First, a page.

The pillar of freedom unites 123 countries around the world in the institution called democracy. Whether each of these countries is truly democratic and whether the definition of freedom is […]
Our first day in Panama, we stepped off the plane and into the synagogue, a large, beautiful building with a wrought iron gate to seal the deal. Of the sixteen of us on the trip, I, being the daughter of an Argentine immigrant, was the only one who spoke fluent Spanish and I noticed many of my traveling companions already felt out of place since every time they wanted to ask for something they needed me to translate for them.
That was not the case, and I knew it wouldn’t be when my teacher paused and took a look at the classroom after the opening slide of the presentation was up. She seemed to be thinking carefully as to what she was going to say. Finally she took a deep breath and asked a simple, but striking question, “How many of you have had or have negative thoughts about Islam or Muslims in general?”
Hey everybody! My name is Bron and I am a Freshman at WT Woodson High School in Virginia.
I’m incredibly excited to serve as an alumni consultant during the development of this year’s National Youth Justice Training, and can’t wait to see program come to fruition in the following months. This transformative three-week social justice training for high-school youth offers interactive social justice education and real-world internships.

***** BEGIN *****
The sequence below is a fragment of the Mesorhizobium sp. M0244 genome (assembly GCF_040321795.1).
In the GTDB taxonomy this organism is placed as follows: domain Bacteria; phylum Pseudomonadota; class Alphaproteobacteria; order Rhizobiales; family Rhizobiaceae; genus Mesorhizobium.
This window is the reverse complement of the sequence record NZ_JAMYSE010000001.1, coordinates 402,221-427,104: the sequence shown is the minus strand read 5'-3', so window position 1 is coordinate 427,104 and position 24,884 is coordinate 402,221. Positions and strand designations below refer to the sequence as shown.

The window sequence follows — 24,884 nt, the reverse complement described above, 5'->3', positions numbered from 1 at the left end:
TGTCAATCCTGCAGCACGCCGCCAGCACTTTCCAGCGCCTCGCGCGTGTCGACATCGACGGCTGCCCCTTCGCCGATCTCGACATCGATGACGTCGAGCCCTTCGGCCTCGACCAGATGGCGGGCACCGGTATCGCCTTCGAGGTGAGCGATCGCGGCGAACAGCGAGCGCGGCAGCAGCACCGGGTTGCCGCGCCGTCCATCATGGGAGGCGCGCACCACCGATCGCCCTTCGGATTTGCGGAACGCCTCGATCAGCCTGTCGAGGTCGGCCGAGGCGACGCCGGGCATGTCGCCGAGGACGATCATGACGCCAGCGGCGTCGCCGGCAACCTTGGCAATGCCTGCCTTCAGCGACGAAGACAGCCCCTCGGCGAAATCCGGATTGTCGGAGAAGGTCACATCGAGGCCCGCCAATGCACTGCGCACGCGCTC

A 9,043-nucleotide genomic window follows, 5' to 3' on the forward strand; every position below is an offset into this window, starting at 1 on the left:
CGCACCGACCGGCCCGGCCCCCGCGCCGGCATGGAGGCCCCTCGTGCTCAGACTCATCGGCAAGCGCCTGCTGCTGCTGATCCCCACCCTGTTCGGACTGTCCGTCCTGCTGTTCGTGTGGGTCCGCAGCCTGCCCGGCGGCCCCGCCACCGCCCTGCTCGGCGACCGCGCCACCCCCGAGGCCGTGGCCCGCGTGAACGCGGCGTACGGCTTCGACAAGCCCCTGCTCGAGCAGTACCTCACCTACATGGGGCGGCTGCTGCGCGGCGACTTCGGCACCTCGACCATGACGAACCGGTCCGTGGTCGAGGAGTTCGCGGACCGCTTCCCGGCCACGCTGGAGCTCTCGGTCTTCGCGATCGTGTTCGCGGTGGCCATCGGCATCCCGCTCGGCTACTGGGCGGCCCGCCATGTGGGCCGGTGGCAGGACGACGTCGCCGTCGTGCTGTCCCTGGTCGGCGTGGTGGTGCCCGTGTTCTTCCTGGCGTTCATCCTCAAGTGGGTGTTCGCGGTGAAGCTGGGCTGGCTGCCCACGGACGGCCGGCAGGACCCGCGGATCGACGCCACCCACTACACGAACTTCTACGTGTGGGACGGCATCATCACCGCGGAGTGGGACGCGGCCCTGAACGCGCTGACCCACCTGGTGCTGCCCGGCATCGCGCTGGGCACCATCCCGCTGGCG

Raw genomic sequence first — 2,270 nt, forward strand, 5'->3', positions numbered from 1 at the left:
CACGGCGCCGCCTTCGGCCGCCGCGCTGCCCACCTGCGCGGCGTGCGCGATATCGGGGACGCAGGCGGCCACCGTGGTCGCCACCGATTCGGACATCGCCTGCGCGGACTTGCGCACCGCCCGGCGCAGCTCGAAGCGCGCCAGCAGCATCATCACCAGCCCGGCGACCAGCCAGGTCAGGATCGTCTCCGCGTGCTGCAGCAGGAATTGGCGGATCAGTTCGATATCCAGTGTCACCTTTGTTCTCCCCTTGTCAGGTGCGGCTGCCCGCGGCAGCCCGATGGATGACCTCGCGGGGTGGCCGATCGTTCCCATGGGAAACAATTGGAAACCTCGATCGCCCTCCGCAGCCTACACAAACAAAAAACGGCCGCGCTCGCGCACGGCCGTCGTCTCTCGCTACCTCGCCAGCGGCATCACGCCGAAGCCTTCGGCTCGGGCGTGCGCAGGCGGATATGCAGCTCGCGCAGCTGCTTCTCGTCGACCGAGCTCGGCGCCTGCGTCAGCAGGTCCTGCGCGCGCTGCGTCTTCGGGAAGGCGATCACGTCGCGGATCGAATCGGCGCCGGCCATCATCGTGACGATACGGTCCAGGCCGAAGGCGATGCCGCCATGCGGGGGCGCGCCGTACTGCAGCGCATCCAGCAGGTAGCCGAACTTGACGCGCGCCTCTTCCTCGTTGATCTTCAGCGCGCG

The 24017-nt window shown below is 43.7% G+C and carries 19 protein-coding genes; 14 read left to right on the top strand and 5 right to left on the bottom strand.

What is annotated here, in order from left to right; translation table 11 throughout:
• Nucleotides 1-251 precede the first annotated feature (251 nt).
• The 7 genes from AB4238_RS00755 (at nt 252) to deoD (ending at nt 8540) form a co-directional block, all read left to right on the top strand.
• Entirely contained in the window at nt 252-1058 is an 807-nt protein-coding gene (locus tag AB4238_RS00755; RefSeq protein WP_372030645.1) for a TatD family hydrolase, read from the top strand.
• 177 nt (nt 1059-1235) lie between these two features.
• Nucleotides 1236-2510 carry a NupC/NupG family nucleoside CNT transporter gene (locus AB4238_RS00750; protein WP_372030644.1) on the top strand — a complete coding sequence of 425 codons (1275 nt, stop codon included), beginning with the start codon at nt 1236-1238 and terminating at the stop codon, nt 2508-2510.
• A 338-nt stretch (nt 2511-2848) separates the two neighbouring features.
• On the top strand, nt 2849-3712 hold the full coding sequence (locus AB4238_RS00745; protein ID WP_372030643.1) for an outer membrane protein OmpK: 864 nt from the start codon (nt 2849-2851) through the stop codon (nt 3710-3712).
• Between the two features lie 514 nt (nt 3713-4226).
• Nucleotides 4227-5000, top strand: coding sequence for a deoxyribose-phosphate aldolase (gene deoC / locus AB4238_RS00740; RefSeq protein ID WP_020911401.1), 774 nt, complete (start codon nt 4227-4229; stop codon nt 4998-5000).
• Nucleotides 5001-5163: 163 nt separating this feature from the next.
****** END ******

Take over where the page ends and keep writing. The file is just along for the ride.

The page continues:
After last week’s #DCfaith twitter chat, I began thinking more about my experiences with interfaith in my small town. Although at least one interfaith group exists where I live, I never seem to hear about events until after they’ve already happened, and as far as I know, none of them have been specifically for youth.
Something I learned from public school was that not everybody has the same opportunities as you, and some people have more opportunities. I learned about different cultures of my friends who are not from the Unites States, and I also learned to become friends with people I normally wouldn’t be friends with.
I myself am an atheist as well as a Unitarian Universalist, and I found Faitheist incredibly inspiring, both as a manifesto for atheist interfaith work, and as a human story of changing belief and perspective. I often find myself agreeing with many New Atheist critiques of mainstream religion, as well as pluralistic messages of interfaith understanding and engagement, and Faitheist helped me resolve the conflicted feelings about religion and interfaith work I still, to a certain degree, hold.
When I stumbled onto the video above about Hayward Demison III’s story of suffering a heart attack while playing a high-school football game- it reminded that I don’t have it so bad. Hayward had every excuse to quit, and even after he decided to take the risk and persevere, he had every excuse to not challenge himself.